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Binance Cleared of $8M Lawsuit Over “Tinder Pig Butchering” Allegations

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A breath of relief as Binance is finally off the hook on the $8 million Tinder “pig butchering” lawsuit a Texas woman filed on March 22. 

The news comes after Judge Mazzant ruled on the case where the plaintiff, a lady from Texas, accused Binance of having a hand in an eight million dollar loss. According to his ruling, the District Judge noted the plaintiff did not provide sufficient evidence of Binance’s involvement in the alleged scam. 

The Involved Parties in The $8M Tinder Pig Butchering Lawsuit

Several parties are involved in this lawsuit. First, there is the plaintiff, a Texan lady named Divya Gadasalli. There are also several defendants from whom the lady needed injunctive relief, including:

  • Jerry Bulasa (a fellow Tinder user)
  • Binance Holdings Ltd
  • TD Bank
  • Abacus Federal Savings Bank
  • The Poloniex exchange

However, because of a lack of sufficient evidence, Judge Mazzant’s ruling automatically exempts Binance from this list. Because aside from the possibility that some of the stolen money might have been converted to cryptocurrency via Binance at some point, Texas did not appear to have been directly involved in any of these transactions.

For Binance, this ruling represents a small victory, as it continues to face regulatory scrutiny in the US. Binance and its CEO, Changpeng Zhao, are accused of violating the Commodity Futures Trading Commission (CFTC) trading rules, manipulating markets, and other misconduct in a lawsuit filed by the commission in late March. Further, Rostin Behnam claimed Binance executives violated U.S. commodity laws.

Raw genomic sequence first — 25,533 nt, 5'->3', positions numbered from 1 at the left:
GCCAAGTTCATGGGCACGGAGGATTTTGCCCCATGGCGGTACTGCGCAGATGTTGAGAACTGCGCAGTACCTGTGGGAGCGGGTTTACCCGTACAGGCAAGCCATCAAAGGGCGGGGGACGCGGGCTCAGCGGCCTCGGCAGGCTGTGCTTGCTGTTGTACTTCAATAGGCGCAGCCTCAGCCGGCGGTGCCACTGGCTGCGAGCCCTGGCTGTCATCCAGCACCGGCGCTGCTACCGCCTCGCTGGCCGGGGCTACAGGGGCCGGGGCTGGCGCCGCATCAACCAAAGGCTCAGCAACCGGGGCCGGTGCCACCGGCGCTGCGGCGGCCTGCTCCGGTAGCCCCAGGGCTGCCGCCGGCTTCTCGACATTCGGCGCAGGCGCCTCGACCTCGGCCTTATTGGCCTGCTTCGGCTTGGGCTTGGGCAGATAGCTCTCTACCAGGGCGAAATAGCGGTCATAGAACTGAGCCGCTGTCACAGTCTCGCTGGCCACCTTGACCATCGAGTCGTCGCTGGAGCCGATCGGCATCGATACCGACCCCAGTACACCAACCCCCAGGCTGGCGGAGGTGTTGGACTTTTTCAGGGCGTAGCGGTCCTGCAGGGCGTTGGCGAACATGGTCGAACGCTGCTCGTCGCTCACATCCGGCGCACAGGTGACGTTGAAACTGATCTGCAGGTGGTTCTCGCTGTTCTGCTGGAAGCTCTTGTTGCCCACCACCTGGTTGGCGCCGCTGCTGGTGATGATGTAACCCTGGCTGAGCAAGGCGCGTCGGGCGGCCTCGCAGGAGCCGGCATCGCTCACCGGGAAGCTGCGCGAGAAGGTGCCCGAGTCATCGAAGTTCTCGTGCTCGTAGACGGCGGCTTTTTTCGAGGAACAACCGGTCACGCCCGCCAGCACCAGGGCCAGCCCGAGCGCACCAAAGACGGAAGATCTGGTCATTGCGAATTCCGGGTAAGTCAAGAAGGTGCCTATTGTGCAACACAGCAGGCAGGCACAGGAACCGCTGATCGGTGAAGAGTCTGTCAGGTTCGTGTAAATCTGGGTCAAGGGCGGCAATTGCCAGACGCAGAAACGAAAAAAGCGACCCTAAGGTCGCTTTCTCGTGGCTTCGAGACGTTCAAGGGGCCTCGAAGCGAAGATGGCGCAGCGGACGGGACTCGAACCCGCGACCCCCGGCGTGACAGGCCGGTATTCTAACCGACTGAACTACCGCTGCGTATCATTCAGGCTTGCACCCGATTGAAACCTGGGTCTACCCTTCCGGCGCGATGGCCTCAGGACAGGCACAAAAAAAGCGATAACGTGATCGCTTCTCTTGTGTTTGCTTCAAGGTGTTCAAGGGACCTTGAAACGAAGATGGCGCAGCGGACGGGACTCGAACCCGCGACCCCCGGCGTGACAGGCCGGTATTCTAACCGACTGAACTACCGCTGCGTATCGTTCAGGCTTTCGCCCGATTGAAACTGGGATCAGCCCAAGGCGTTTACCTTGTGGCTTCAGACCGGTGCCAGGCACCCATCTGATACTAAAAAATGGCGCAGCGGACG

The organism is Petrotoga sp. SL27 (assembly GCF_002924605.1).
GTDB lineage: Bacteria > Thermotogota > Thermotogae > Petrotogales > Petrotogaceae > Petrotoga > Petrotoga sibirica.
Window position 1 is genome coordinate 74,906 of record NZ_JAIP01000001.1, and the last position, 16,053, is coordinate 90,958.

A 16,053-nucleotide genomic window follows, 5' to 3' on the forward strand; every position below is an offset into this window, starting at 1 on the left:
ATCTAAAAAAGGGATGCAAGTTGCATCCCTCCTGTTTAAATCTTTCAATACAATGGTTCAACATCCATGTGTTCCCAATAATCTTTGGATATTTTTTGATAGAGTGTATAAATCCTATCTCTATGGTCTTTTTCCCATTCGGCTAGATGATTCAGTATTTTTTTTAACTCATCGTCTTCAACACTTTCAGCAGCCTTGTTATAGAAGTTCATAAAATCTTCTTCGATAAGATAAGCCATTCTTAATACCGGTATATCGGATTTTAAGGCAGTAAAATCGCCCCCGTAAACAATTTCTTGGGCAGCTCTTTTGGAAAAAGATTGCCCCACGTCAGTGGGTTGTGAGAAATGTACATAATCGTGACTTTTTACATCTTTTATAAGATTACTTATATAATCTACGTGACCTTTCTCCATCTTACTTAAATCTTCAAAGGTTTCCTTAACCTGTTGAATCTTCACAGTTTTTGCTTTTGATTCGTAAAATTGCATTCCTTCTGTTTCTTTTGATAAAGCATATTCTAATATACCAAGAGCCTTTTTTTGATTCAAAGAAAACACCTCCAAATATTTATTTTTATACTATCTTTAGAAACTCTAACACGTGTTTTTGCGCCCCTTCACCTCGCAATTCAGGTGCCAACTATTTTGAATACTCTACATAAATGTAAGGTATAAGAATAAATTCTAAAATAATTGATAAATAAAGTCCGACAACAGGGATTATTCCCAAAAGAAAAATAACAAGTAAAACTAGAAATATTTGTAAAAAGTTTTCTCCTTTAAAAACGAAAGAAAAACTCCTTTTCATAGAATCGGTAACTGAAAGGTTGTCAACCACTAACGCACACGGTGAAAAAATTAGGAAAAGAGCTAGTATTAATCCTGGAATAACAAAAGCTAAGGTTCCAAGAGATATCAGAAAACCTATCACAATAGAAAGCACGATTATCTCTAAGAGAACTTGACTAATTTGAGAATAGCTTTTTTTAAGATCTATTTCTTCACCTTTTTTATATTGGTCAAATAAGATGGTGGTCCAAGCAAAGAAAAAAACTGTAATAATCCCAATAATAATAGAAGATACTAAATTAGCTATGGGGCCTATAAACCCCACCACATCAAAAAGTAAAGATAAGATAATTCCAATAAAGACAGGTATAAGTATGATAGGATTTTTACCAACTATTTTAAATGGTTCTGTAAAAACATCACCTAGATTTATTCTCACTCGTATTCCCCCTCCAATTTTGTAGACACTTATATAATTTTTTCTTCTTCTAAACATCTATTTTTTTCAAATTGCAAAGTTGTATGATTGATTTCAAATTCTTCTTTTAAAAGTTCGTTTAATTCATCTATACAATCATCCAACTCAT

No Binance Wasn’t Involved in the Scam

The lady complained the scam began on one of Tinder’s largest dating apps. According to the woman, Divya Gadasalli, a fellow Tinder user, Jerry Bulasa initially promised her financial prosperity and love. 

However, she ended up losing $8 million. Basically, Jerry Bulasa tricked Gadasalli into channeling her money into a scheme. He built a strong connection and relationship with the lady before scamming her. 

The lady blamed Binance, noting that the firm provided the scammer with crypto exchange services. Therefore, she basically needed injunctive relief. Although Binance was among the defendants in this case, the ruling by the district judge, exempted the firm from the list in this case. 

According to Judge Mazzant, the plaintiff “cannot point to a single fact about how Binance is actually involved in this case.” Additionally, the firm was not subject to the court’s jurisdiction. 

Furthermore, Gadasalli could not show that any fraud occurred in Texas. This was relevant and worth consideration since Binance and Binance.US was banned from operating in this region.

How Pig Butchering Scams Work

“Pig butchering” is just a fancy name for scamming. Technically, scammers “fatten-up” their victims before conning them. In this case, the scammer, Jerry Bulasa, built a relationship and a bond with the victim, Divya Gadasalli. He promised her love and financial prosperity. He went ahead and suggested an investment scheme. Unknowingly, the lady invested, and that is how she was conned.

The example is typical of how this type of scam works. Basically, the scammers target the most vulnerable victims. Love and romance are two of the loopholes that these scammers explore. 

A Reality Check Following the Lawsuit

The Binance lawsuit captures the grim realism of the circumstances. Unfortunately, con artists are only becoming more intelligent. Therefore, everyone must be vigilant and do due diligence before investing their emotions and finances. Furthermore, common sense and good judgment would come in handy in avoiding such scenarios and falling victim to scammers.

Therefore, the lawsuit brings much-needed attention to online scammers, especially in the cryptocurrency world. As much as we live in the digital age, we must be more careful to avoid being subject to scammers. 

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